"What's keeping you back?" inquired the Cap- 
tain, gruffly, as Cales and his comrade did not put 
in an immediate appearance. 

"Pete has got caught, sir," said Jack. 


"What are you doing there, you old barnacle?" 
inquired the Captain as he came back to the fence. 

There was a certain odd comradeship between the 
skipper and the old salt who had been with him 
sine* his African days. Both were New Eng- 
landers and had come from neighboring homesteads. 

"Just resting, sir," replied the captive. 

It certainly did have something of that appear- 
ance, for Pete had kept a decisive grip on his old 
black pipe with his stubby teeth and was puffing at 
it in apparent peace and resignation. 

"Want me to git you a piller?" inquired the 
skipper, sarcastically. 

"Thank ye, sir," replied Pete imperturbably. 

Meanwhile the mate had been at work with deft 
fingers and he finally succeeded in extricating the 
old man and putting him upon his pins. 

"Now if ye are sufficiently rested," proposed the 
skipper, "we will hike along." 

This they did. Their way now lay between two 
stretches of fence that enclosed a road not much 
traveled for there were only faint traces of wheels 
in the turf. It was probably not a public highway 
but belonged to the great ranch. 

Everything seemed smooth sailing now, as there 
was no more barbed wire to be immediately met but 
Pete soon made himself prominent again. He was 


rolling along with that gait peculiar to a sailor when 
aboard land, when he gave a sudden spring and 
clutched Cales convulsively in the back, giving that 
individual a big scare. 

"Dad burn it, boys. I've stepped on a rattler." 
An investigation was made very carefully and Cap- 
tain Broom quickly picked up a short piece of rope. 

"I'll rattle you," he cried, touching up the old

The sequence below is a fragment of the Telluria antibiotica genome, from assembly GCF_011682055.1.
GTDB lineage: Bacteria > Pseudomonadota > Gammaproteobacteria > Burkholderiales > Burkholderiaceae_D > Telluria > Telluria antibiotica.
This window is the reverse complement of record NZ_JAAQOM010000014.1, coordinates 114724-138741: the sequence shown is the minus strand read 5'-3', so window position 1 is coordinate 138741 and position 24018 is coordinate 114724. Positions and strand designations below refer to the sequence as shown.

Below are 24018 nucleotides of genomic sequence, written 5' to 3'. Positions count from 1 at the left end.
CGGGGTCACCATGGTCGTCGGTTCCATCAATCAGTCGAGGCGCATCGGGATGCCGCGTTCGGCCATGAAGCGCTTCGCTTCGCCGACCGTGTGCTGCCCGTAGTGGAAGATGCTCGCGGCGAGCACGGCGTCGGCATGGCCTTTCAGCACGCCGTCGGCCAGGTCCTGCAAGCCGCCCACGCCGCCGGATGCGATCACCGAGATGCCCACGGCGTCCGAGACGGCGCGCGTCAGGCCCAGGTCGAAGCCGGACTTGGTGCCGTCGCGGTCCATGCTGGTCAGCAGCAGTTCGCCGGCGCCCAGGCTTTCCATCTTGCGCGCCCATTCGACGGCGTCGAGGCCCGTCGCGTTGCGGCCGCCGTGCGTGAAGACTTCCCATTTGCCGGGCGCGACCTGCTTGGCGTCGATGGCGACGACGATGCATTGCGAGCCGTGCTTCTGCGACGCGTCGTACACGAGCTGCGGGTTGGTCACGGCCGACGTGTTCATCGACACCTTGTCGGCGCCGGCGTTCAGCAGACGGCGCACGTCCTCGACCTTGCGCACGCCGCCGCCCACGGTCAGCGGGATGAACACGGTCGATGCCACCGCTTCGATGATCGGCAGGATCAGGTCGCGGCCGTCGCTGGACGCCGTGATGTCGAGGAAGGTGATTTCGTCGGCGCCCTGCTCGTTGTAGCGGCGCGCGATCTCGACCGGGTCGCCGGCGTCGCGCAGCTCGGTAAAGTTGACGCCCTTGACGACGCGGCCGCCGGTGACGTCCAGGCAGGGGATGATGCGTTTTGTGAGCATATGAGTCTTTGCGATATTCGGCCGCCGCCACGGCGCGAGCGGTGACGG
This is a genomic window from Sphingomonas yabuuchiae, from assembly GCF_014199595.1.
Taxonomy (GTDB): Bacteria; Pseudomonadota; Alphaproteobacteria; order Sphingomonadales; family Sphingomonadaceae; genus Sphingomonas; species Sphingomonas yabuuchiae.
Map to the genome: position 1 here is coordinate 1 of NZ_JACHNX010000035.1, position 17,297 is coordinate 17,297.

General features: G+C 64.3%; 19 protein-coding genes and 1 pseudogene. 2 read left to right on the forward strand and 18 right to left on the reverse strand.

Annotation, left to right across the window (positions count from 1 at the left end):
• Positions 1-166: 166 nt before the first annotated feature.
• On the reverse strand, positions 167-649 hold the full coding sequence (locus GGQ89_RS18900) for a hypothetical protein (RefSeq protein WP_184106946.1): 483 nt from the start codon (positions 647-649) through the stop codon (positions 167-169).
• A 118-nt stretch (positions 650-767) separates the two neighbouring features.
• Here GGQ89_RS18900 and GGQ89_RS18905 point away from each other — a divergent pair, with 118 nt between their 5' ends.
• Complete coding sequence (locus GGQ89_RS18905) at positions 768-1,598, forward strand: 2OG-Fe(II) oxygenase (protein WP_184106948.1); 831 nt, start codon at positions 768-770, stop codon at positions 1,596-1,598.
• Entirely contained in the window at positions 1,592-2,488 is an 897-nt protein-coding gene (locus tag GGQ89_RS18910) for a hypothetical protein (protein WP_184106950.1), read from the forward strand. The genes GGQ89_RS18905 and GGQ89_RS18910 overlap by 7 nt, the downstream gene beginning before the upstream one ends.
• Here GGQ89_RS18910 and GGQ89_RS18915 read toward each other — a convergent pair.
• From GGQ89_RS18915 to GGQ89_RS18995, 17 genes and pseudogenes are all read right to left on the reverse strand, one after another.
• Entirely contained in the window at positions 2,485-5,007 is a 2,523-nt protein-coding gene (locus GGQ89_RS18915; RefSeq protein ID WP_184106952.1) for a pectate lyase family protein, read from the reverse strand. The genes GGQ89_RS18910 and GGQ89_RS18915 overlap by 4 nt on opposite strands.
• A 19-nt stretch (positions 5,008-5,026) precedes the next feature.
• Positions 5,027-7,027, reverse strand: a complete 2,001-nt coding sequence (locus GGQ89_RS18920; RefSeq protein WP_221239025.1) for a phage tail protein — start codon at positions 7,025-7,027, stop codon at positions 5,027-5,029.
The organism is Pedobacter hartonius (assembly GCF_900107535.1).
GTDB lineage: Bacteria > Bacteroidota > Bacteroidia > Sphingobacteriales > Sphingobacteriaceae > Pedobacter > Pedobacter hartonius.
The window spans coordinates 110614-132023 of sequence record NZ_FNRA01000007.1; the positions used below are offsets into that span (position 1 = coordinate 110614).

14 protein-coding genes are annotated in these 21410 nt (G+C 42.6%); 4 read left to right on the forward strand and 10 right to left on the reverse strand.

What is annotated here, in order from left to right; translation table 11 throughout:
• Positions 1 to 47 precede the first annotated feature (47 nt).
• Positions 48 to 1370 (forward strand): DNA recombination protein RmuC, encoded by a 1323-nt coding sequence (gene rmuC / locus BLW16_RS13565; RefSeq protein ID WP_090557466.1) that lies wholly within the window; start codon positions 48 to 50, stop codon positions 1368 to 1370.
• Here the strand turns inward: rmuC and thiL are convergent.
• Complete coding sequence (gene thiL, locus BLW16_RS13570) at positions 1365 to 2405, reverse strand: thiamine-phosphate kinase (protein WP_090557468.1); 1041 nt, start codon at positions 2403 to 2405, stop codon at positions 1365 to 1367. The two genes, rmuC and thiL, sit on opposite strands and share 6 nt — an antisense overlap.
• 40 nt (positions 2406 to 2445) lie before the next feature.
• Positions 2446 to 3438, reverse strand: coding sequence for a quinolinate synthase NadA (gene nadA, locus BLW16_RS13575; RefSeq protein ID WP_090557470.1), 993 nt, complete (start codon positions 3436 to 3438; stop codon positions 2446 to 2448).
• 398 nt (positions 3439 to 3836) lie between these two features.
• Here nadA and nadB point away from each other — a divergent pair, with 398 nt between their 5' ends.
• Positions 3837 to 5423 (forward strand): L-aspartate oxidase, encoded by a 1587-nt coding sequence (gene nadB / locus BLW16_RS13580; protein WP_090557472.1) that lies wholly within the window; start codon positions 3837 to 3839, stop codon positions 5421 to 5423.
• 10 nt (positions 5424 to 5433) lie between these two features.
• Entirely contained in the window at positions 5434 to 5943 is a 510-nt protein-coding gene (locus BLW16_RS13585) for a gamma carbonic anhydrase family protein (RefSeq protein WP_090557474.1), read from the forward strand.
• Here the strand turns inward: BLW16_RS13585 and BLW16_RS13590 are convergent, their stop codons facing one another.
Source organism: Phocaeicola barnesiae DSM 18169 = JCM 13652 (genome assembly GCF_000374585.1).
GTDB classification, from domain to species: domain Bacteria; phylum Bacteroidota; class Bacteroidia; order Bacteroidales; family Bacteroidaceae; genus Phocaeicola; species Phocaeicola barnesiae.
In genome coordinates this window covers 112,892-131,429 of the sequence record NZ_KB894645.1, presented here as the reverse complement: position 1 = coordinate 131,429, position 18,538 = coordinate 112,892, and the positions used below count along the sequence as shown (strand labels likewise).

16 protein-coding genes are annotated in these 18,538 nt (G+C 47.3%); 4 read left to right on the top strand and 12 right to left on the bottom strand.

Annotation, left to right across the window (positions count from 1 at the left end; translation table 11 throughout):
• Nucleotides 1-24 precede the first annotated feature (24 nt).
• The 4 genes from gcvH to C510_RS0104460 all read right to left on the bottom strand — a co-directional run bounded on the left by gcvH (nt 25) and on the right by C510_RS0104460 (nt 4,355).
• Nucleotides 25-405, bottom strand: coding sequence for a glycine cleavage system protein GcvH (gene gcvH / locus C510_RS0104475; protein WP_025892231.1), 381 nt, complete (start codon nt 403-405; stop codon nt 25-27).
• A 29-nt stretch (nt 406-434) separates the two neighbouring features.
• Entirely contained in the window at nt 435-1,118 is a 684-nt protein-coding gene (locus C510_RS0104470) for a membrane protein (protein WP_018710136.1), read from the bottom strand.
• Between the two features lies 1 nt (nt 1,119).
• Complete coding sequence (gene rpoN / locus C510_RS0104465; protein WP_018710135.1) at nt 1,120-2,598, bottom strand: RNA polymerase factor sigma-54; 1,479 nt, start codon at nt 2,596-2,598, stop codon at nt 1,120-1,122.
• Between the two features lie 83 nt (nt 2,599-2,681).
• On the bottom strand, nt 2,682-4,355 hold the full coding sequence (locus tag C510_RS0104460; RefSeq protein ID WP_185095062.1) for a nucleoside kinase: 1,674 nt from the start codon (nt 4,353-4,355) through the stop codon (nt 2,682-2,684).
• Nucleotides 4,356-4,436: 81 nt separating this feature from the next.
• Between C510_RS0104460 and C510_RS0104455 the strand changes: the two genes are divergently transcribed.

man with the rope's end. 


They went along steadily through the darkness 
in an almost directly easterly direction. Being now 
clear of the brush they could make good time on the 
springy turf. 

"How far are we now from the ranch, Pete ?" in- 
quired Jack. 

"Too durn close to suit me," replied Pete. "I 
can't tell exactly for these ranches are as big as all 
outside creation, but I guess we must be as close as 
a mile to the buildings." 

"I reckon the Captain is going to walk up to the 
front door and ask for accommodations." 

"Wouldn't s'prise me a bit, if he done that," re- 
plied Pete querulously. "The old man ain't lacking 
in nerve. Back thar was the first time I ever seen 
him hang back in my long experience with him." 

"When the old lady was speaking her piece? 
Suppose I ask him how much he made when he 
captured the Senor," suggested Cales, who had re- 
covered his flippant humor. 


"I wouldn't git gay, lad," said old Pete, warn- 
ingly. "She is just as liable to haunt you in your 
black spells." 

"Don't have 'em, uncle," replied Cales. 

"You collect the material for 'em when you are 
young," said the old man wisely, "and they come 
out of your bones like rheumatiz when you git old." 

"Somebody is coming back of us," suddenly whis- 
pered Cales. 

"Take to cover, lads," ordered the skipper, who 
was as quick to hear as the younger man. The only 
cover was a high and thick growth of wild mustard 
growing alongside the fences. 

Quickly they stepped from the open road into the 
shelter of the tall mustard. They had not long to 
wait. There was the jingle of spurs and the thud 
of horses' feet walking slowly along. Next came 
the voices of men talking. 

"It is useless, Senor, to try and find her, I fear," 
replied one man to the other.